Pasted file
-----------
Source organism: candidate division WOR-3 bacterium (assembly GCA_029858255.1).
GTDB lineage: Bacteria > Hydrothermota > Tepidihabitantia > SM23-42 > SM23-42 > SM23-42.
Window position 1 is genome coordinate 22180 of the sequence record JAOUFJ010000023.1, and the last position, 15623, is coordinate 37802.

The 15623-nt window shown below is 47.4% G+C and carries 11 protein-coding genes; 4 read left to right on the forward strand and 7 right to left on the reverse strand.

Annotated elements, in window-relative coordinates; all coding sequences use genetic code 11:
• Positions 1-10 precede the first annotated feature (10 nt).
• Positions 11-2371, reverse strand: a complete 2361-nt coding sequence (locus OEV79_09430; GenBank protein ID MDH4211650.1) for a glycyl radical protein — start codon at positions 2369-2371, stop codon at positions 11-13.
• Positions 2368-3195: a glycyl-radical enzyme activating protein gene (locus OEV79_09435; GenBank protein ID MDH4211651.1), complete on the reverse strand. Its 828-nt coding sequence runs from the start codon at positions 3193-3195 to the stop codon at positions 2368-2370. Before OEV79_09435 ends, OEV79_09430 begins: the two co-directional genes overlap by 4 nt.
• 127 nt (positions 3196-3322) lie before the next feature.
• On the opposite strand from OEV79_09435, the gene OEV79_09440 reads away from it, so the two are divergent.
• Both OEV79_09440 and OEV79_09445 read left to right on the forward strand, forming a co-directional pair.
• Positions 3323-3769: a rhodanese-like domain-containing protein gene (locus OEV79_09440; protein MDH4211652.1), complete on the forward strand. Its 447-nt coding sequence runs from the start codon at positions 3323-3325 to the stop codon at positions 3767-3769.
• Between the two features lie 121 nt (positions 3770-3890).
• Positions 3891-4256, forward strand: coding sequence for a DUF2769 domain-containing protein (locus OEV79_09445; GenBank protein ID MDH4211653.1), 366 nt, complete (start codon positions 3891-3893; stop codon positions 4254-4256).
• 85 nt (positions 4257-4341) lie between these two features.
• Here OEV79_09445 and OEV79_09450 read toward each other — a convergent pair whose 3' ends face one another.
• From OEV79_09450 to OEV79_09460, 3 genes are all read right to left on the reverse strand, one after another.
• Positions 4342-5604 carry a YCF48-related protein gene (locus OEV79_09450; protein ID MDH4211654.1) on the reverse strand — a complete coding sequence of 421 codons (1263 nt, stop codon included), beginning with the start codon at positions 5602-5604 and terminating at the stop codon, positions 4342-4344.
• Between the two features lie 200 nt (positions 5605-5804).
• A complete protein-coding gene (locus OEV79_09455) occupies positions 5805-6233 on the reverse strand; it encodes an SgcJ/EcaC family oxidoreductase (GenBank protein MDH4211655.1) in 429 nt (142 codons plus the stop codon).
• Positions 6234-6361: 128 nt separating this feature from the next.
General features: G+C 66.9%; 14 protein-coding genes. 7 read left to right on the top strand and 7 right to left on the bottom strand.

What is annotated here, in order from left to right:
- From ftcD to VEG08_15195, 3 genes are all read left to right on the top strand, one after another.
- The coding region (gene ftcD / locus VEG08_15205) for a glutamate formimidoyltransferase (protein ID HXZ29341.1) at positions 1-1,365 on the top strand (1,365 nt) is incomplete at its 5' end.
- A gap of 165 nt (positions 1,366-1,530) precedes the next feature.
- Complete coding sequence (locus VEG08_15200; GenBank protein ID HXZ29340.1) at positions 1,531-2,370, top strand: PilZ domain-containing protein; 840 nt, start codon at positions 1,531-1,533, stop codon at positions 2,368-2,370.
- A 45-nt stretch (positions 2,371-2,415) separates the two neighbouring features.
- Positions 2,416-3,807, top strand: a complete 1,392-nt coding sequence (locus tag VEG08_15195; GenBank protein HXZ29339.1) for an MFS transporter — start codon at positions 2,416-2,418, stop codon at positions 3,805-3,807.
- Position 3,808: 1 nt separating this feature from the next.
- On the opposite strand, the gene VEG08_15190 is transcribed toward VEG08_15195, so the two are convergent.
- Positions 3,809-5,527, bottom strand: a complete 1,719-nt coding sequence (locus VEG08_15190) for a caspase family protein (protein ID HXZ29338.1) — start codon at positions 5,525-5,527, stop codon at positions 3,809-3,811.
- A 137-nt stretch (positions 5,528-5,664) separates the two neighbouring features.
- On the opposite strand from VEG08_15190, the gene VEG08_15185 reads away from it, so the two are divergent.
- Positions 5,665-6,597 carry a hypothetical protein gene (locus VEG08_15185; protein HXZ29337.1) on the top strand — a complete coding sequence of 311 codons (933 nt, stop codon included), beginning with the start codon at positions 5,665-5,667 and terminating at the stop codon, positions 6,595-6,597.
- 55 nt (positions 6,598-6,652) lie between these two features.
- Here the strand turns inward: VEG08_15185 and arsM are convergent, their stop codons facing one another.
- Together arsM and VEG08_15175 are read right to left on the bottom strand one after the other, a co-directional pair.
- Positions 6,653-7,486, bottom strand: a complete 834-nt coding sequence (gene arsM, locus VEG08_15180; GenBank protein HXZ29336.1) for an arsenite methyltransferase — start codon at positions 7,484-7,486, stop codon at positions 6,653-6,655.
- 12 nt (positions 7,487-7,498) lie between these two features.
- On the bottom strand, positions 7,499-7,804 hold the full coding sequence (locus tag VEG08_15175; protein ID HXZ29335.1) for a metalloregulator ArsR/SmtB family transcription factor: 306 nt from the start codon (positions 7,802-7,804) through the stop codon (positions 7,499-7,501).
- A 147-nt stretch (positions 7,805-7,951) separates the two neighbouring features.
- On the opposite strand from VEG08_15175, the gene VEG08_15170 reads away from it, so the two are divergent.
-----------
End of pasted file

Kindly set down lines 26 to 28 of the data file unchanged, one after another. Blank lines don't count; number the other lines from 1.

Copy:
- A gap of 165 nt (positions 1,366-1,530) precedes the next feature.
- Complete coding sequence (locus VEG08_15200; GenBank protein ID HXZ29340.1) at positions 1,531-2,370, top strand: PilZ domain-containing protein; 840 nt, start codon at positions 1,531-1,533, stop codon at positions 2,368-2,370.
- A 45-nt stretch (positions 2,371-2,415) separates the two neighbouring features.